A few days ago, the Democratic Party (DP), which is the main opposition party in Korea, elected a new leadership. Unlike the flying water bottles and raised voices of the past, the leadership election was conducted in a civilized manner. One thing worth reporting was that the one who got the most votes among the four leadership council members of the party had just one year of political experience. What’s more, there was not one leadership council member from a Honam district (located in the southwest of the peninsula). This result gives us hope that the practice of provoking regionalism, a factor that has dominated elections for a long time, might be disappearing.

I have high hopes from the fact that Assemblyman Kim Han-gil, who is known to be independent of any of the factions within the party, was elected as the party leader in a decisive fashion. This may be a sign that the DP is changing into a future-oriented party, breaking away from its factional politics of the past, where each faction (like the pro-Roh faction or the non-mainstream faction) only pursued its own interests. Furthermore, I was impressed when Kim said in his acceptance speech that the party would cooperate with the administration and the ruling party on national security issues while fulfilling its role of keeping them in check and balance as the main opposition party. This is certainly a change to the usual image of an opposition party, of often unreasonable opposition and criticism.

Kim said in a press conference after his victory, “It is hard to justify North Korea’s holding the Gaeseong Industrial Complex hostage with any justifiable reason.” It has been a long time since the DP last stood up and criticized the North, and I hope this was a message to pro-North Korea lawmakers that still have influence in the opposition party. I want to see the DP stop being swayed by a tiny number of radical pro-North members and show the necessary leadership to change them into patriots that love South Korea. From now on, I hope the DP, as a pure liberal party, will show us great two-party politics between conservatives and liberals like America’s successful two-party system.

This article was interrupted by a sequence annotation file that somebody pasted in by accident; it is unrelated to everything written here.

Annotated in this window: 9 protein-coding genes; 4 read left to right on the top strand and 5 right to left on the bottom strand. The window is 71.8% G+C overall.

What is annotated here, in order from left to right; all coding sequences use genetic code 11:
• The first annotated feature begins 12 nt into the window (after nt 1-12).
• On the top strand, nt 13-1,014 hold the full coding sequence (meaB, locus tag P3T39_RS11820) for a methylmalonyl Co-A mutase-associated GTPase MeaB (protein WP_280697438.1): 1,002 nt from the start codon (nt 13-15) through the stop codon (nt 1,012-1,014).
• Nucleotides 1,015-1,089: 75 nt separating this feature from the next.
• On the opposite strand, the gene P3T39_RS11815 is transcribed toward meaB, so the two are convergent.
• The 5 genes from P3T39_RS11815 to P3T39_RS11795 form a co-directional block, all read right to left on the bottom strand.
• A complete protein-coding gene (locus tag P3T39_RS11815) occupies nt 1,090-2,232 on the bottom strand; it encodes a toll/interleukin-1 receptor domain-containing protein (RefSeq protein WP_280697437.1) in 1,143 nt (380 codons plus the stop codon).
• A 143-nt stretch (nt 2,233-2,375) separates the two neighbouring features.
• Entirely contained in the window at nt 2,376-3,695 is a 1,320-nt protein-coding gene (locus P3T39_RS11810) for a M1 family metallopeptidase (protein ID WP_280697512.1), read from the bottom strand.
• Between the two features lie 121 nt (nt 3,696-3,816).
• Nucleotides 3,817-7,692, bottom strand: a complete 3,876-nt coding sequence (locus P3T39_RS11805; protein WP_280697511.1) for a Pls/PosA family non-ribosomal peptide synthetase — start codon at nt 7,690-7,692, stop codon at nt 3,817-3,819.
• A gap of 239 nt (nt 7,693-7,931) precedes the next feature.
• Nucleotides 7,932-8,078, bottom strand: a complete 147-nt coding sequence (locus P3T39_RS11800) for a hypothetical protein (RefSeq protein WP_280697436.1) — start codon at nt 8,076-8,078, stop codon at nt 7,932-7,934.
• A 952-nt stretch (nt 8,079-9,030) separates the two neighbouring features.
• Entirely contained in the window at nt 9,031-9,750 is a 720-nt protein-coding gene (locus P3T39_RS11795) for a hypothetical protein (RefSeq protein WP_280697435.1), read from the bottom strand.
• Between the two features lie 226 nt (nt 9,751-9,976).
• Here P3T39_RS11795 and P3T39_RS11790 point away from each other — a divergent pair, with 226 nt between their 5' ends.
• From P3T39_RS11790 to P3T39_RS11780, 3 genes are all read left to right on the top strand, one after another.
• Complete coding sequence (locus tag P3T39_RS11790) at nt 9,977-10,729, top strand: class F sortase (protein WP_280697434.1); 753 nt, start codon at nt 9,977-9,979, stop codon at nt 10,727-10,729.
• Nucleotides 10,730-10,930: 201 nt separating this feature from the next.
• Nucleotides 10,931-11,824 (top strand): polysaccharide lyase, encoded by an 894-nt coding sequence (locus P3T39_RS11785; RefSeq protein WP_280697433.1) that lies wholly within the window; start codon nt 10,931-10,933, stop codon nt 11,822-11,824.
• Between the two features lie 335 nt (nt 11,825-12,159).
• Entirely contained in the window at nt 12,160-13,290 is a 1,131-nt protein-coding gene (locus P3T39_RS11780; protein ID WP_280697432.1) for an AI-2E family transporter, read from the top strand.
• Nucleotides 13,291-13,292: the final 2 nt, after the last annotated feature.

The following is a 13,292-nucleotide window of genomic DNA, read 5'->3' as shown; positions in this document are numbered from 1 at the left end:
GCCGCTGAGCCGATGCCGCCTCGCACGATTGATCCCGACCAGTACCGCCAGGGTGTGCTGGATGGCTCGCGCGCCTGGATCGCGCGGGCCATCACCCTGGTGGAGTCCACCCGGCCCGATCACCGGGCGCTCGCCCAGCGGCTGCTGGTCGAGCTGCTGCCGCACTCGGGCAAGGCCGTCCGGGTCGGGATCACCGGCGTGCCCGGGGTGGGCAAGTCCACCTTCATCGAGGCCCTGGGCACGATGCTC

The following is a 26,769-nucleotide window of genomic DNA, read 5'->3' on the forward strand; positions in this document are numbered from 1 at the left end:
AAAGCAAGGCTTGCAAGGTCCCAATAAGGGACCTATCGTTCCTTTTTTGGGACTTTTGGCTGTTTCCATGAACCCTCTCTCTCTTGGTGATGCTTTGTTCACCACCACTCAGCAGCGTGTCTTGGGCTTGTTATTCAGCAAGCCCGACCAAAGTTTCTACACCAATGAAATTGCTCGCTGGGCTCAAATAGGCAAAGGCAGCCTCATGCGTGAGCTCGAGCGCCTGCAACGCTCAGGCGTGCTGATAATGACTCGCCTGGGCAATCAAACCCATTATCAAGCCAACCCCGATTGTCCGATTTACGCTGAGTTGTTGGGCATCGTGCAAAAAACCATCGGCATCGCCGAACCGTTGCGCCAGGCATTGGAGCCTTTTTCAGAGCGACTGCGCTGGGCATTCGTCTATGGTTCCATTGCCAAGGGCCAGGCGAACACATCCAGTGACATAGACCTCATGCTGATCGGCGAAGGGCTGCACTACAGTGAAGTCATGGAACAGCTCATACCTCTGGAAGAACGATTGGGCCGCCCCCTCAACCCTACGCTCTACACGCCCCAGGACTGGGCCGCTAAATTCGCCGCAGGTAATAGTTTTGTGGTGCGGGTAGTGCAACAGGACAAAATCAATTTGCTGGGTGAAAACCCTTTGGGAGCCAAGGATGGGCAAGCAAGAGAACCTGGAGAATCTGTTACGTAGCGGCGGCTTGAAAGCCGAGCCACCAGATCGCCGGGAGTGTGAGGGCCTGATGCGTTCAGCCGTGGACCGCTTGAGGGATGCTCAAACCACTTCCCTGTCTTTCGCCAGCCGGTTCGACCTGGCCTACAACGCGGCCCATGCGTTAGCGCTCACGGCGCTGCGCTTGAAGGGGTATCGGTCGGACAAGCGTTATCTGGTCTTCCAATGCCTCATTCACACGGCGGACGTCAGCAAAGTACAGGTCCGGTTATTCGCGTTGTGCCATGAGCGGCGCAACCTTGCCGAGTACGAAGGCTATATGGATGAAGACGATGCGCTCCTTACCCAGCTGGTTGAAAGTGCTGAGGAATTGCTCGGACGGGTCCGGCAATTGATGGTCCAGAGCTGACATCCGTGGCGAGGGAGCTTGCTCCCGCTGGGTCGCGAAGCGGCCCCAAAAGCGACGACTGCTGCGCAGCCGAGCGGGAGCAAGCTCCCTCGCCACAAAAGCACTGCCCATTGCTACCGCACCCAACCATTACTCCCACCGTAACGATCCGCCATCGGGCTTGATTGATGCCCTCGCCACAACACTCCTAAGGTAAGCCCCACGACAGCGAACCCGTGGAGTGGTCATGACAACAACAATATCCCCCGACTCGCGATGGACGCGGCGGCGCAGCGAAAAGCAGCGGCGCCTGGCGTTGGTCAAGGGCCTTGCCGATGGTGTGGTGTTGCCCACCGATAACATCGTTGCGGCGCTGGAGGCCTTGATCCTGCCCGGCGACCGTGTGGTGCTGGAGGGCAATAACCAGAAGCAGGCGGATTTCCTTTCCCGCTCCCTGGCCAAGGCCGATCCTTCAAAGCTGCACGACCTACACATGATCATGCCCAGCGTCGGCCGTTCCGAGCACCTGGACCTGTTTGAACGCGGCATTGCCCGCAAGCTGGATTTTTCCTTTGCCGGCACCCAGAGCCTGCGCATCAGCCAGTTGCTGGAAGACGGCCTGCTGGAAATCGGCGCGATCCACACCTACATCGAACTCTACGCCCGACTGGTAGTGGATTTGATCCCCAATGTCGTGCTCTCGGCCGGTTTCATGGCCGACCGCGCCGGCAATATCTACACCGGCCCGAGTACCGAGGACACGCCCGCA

However, I also hope the party will stop trying to unify the scores of small opposition parties, the only purpose of which is to win an election. It does not fit with a major opposition party. In the United States, there are many cases where Republican lawmakers side and vote with their Democratic colleagues. I was one of those Republicans. It is never the case that only conservatives worry about national security. What Kim said was right. There cannot be a distinction between the ruling and opposition parties on the issues of national security or national interests, and during a national crisis.

In the U.S., President Bill Clinton pushed forward the North American Free Trade Agreement even though he was a Democrat. He did this because he believed that, even though a free trade agreement was traditionally a Republican policy, it would advance the national interest.

The change of leadership in the DP gave me a strong impression that the Republic of Korea is really changing into an advanced country, not just in its economy, but also in its politics. It is still fresh in my memory that just a few months ago, a presidential candidate with less than 1 percent of public support boasted at a presidential debate that she was running just to prevent then-candidate Park Geun-hye from winning. Now, changes are being made in candidate qualifications for presidential debates to prevent any presidential candidates with less than 1 percent of support from participating, and also on the way out is a law that gave 2.3 billion won of taxpayers’ money as government aid to a party just because it placed a candidate in the presidential election. It appears everything is falling back to its place.

I believe that, soon in South Korea, people will stop lamenting that the backward politics of their country holds back its economy. I genuinely congratulate the birth of the reformed DP, thinking of Psy’s cheer for South Korea while dancing in front of so many Americans.

Jay Kim is a former U.S. congressman. He serves as chairman of the Kim Chang Joon US-Korea Foundation. For more information, visit Kim’s website at http://www.jayckim.com.

Korea-US Atomic Energy Agreement